What is your name, age, role and country of operation?
My name is Alaa Elokda and I’m 28 years old. I founded a special RAS farm with my brother, Medhat, in Egypt.
What inspired you to become a fish farmer?
I used to work in Saudi Arabia and then I travelled to China where I saw my first RAS system, loved the idea and realised its importance. So I decided to establish one in Egypt.
What were the biggest challenges you faced when starting your farm?
The biggest challenges we faced were our limited knowledge of how to set up the system and the high cost of construction. However, we overcame these by researching and preparing the internal design of the system and manufacturing most of the equipment like the drum filter and tanks by ourselves.
What species do you produce?
We decided to produce 20 tonnes of Nile tilapia a year at a very high density, harvesting approximately 800 kg of fish every two weeks. More recently we are experimenting with farming flathead mullet, stocking 800 of these fish in each tank
What does a typical day’s work consist of for you?
We generally only need to be at the farm to feed the fish because we use a Nilebot water quality monitoring and alarm system. This monitors the conditions and lets us know if there’s a change in water quality parameters that requires us to come to the farm. There's also a remote-control unit that tells us if there's a power outage, so there are no permanent farm workers.
When not at the farm we are in our workshop manufacturing RAS components and other related equipment.
Can you provide more details of your setup?
We have ten 4-metre diameter tanks, nine of which are for grow-out and one for the nursery. The total area of the farm is 360 m2
We buy tilapia fry at 1 g from hatcheries such as Al-Sahaba and New Hope, disinfect them, and then put them in the nursery tank until they reach 30-40 g, then transfer them to grow-out tanks.
In the grow-out tanks fish take four months to reach market size (250 – 400 g) before being harvested.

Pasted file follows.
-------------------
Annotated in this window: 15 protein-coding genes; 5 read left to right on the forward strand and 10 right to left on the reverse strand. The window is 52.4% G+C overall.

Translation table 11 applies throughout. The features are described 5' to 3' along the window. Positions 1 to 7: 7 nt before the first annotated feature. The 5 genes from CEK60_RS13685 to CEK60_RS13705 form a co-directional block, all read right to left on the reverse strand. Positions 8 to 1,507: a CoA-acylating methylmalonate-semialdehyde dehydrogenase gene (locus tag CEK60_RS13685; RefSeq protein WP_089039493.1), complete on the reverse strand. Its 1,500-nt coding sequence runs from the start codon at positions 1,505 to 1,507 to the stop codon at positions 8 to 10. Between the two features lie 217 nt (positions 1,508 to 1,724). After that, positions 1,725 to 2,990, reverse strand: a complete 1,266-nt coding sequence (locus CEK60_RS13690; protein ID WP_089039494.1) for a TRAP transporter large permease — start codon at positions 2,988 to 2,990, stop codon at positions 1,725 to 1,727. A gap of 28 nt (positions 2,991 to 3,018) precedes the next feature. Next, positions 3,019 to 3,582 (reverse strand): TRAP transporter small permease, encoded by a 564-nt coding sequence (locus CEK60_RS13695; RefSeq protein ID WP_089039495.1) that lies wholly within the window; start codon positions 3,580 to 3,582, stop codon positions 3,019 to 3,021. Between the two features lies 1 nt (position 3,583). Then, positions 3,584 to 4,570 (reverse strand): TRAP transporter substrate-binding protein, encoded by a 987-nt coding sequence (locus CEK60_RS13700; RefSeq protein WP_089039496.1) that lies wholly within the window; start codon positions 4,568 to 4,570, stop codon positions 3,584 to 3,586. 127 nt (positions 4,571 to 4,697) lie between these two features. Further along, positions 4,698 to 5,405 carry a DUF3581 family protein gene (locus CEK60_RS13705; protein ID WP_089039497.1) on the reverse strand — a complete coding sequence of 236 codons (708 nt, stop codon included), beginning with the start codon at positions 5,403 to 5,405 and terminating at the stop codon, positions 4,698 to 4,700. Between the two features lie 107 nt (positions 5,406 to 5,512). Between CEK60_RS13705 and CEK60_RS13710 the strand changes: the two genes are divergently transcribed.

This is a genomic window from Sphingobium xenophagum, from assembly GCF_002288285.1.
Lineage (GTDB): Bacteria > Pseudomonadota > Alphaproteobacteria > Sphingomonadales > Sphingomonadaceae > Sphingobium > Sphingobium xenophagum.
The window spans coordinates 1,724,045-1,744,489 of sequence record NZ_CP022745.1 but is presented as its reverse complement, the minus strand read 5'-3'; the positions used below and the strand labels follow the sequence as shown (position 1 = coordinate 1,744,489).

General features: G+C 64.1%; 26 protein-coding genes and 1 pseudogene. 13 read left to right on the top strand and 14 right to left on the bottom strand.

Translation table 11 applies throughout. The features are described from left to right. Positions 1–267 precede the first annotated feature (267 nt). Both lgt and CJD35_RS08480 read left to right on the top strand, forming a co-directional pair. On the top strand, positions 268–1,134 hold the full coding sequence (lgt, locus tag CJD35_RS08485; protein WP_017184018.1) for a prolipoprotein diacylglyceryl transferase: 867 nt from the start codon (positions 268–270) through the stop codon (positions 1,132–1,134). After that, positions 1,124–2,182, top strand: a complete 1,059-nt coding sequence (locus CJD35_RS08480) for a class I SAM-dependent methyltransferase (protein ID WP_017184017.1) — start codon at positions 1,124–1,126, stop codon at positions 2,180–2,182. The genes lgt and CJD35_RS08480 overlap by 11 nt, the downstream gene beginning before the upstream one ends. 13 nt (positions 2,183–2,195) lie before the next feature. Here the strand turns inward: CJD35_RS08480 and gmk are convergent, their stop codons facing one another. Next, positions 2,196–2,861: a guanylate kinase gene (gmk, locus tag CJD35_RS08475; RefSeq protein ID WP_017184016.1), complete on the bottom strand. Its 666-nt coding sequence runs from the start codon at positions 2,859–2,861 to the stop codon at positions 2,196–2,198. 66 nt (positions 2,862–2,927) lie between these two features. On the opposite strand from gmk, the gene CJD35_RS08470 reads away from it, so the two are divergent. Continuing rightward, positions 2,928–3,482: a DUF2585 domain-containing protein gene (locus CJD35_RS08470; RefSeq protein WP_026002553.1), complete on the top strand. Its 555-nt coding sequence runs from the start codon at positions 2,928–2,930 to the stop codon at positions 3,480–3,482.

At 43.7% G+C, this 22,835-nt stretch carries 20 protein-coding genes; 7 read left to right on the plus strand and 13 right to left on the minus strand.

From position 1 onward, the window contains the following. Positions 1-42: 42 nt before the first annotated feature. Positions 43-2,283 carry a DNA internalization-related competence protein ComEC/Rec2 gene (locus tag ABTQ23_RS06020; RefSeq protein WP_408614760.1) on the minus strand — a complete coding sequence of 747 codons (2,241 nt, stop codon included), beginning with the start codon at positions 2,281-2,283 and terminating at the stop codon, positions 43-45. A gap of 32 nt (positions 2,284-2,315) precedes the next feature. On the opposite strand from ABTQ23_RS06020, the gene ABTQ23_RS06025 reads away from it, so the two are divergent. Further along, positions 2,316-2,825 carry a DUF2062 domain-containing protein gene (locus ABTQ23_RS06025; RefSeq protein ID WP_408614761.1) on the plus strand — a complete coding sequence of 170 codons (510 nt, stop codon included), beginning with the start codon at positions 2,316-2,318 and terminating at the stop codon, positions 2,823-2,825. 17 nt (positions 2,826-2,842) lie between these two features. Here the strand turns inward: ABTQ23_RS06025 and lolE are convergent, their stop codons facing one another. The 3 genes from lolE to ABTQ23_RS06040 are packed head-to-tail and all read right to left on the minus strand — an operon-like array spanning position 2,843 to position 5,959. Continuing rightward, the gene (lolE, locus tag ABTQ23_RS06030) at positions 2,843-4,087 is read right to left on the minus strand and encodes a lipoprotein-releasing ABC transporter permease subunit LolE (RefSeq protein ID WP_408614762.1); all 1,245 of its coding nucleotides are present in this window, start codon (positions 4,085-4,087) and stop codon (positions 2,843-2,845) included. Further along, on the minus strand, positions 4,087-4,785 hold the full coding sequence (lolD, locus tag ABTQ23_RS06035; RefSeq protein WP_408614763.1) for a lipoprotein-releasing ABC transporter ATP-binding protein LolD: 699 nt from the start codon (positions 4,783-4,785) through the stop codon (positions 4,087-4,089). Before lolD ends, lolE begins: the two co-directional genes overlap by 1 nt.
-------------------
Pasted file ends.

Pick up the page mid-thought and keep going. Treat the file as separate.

What are the advantages and disadvantages of an RAS?
The system has many advantages, requiring minimal water and land. It also allows for continuous production throughout the year, complete control of water parameters and allows us to ensure optimal conditions for growth.
The only disadvantage is the relatively high construction cost.
What is your biggest achievement on your farm so far?
The ability to produce 50 kg of tilapia per m3, with less than 5 percent mortality levels.
What is your advice to farmers looking to set up an RAS?
The importance of fish farming will only increase, therefore investment in this sector, especially in RAS facilities, will bring the desired results.
Can you provide a brief overview of the training programme that you provide for aquaculture students?
We host one-day visits in which we provide a general overview of the system and the components of the farm. We also host training programmes on everything related to the system so that trainees are able to establish their own system. We take part in online discussions too.
What are your plans for the future development of the farm?
We’d like to add an aquaponic system, to increase water efficiency and reduce fish waste by converting into fertilisers for a hydroponic component which produces marketable crops, such as lettuce.
We are also looking to manufacture our own extruded fish feed to reduce our production costs.
We are also establishing a consultancy arm, called Arfelone Farming, which will work on preparing feasibility studies for intensive fish farming projects, farm design and implementation, supplying and installing all equipment and filters of the system and training workers and supervisors on the management and operation of the system.
How do you think Egypt’s aquaculture industry should evolve in the coming years?
The country should expand the establishment of RAS in order to optimise the use of water and land and maximise aquaculture production.